Busting myths about the brain and how we learn

Monday, March 20, 2017 - 18:08

By AIM Education & Training

The brain is central to our health and sense of self among many other things. When it comes to how it operates, only neurology graduates would have a fair understanding of its internal structure

For those looking at undertaking study, knowing how the brain works can help you understand how to learn more efficiently. In an effort to help you reach your learning objectives, here are two brain myths that need to be debunked.

1. We only use 10 per cent of our brain

Along with performing a huge a variety of everyday actions, it composes opera, writes books and develops elegant solutions to complex equations. With all of this going on, it's no surprise that the brain is veiled in mystery. 

The enigmatic nature of the brain is compounded by the myth that humans only engage 10 per cent of their brain at any one time. The belief is that if someone could tap into the other 90 per cent, they would be able to accomplish extraordinary tasks, such as solving Hilbert's problems or generating solutions to the meaning of the universe.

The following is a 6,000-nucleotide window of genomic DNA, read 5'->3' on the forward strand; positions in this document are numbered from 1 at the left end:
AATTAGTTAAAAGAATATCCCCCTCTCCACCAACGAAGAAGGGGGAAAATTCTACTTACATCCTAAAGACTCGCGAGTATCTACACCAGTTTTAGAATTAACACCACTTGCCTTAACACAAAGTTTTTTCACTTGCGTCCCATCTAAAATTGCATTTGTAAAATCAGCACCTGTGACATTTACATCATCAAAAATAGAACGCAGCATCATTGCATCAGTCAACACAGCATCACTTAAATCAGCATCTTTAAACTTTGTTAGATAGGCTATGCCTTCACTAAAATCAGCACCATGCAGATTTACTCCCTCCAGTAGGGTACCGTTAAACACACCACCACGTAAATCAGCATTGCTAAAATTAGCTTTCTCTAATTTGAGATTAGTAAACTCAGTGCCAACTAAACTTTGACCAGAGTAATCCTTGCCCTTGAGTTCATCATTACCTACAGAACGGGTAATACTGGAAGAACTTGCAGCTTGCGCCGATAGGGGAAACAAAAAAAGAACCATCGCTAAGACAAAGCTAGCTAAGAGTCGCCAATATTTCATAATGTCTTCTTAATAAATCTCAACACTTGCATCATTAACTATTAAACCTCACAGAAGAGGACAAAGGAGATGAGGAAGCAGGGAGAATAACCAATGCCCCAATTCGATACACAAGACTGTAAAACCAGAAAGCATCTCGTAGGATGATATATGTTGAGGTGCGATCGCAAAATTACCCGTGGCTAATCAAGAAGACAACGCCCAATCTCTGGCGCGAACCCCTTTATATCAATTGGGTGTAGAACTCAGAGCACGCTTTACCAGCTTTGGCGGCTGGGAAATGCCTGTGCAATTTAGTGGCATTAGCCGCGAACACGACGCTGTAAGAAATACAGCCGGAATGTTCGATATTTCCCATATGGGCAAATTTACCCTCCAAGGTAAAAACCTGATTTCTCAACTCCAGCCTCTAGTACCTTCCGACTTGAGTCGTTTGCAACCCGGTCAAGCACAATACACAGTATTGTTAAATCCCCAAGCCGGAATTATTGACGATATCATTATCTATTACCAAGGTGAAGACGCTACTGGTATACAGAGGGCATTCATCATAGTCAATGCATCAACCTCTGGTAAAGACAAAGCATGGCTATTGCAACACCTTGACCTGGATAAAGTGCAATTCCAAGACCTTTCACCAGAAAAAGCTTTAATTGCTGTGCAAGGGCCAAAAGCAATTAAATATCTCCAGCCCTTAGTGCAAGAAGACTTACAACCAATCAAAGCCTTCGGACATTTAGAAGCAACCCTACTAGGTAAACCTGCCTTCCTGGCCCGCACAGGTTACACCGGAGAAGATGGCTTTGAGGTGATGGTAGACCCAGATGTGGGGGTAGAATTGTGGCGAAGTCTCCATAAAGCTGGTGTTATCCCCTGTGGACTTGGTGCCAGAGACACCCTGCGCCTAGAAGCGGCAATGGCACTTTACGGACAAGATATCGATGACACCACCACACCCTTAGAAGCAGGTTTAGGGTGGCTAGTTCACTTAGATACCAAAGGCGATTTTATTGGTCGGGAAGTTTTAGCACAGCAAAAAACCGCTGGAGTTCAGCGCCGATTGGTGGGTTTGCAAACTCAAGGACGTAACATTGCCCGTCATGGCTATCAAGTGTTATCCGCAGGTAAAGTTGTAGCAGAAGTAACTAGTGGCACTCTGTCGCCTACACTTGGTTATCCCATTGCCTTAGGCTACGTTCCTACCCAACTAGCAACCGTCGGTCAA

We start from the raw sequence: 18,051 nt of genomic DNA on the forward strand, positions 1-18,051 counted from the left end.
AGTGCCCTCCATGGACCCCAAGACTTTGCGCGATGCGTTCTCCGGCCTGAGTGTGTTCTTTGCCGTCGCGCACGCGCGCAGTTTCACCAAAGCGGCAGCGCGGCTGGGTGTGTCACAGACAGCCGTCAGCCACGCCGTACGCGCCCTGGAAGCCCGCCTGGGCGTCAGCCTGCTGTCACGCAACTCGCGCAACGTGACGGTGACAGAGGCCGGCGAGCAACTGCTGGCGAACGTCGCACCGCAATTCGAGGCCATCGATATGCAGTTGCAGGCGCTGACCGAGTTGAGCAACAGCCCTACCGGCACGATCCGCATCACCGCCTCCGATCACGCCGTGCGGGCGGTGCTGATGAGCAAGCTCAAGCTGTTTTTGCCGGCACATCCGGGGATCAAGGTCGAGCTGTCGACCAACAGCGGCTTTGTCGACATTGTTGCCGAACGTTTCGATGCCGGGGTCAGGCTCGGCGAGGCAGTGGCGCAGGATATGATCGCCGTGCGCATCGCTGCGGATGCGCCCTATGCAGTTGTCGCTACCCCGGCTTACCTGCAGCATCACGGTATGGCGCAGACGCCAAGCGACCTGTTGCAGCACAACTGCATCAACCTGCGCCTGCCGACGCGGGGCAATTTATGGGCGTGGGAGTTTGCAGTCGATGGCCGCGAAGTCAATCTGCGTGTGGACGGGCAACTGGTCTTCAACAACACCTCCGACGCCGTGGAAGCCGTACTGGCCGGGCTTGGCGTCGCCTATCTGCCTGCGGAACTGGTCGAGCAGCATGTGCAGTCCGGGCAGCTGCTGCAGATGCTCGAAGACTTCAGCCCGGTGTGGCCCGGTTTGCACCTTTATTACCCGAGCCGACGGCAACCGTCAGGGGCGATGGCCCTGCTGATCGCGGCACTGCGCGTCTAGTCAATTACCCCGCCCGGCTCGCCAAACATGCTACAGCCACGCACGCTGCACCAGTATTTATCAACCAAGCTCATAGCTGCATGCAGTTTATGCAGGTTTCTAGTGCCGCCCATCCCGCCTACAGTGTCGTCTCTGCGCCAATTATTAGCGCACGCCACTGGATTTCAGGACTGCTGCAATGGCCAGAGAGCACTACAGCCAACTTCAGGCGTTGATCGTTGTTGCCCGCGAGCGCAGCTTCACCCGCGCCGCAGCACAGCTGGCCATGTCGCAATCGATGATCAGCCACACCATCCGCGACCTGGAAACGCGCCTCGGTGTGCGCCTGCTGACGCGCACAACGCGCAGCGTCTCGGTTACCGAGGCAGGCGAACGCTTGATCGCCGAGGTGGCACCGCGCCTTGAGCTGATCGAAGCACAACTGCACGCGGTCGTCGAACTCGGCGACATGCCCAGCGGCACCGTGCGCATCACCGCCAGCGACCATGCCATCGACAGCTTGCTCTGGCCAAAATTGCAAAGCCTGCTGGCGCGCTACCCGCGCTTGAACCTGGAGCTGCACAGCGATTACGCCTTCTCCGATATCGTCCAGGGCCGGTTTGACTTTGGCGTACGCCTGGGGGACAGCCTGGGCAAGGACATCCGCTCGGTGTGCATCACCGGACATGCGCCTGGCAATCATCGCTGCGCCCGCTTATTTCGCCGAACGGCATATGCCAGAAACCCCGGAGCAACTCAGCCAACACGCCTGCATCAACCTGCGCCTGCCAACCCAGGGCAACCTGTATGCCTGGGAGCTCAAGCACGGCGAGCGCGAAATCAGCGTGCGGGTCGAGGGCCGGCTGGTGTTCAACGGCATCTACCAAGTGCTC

However, the 10 per cent idea is actually the result of a quote attributed to American psychologist and author William James, which was misrepresented by the media. He actually said: 

"We are making use of only a small part of our possible mental and physical resources."

2. The older you get the less your learn

We've all heard the saying, old dogs can't learn new tricks. Well, guess what? This is also a myth!

Research has shown that unlike what many believe, the trajectory of human development is not fixed after a certain age. In fact, research led by Harvard scientists have found that eight weeks of mindful meditation can lead to changes in the structure of the brain, salient enough to be picked up by MRI scans. 

Organisations around the world have adopted this concept, called neuroplasticity, with many encouraging employees to engage with mindfulness exercises, such as meditation.

Take for instance employees from Aetena. McKinsey and Company reports that employees who take up the offer of free yoga and mediation said they experienced a 28 per cent reduction in stress, while productivity rose by 62 minutes a week. 

While these are two of the main myths that circulate in society, there are many others. The important takeaway is that no pill or trick is going to increase brain activity. Instead it's up to you to work on your skills and talents.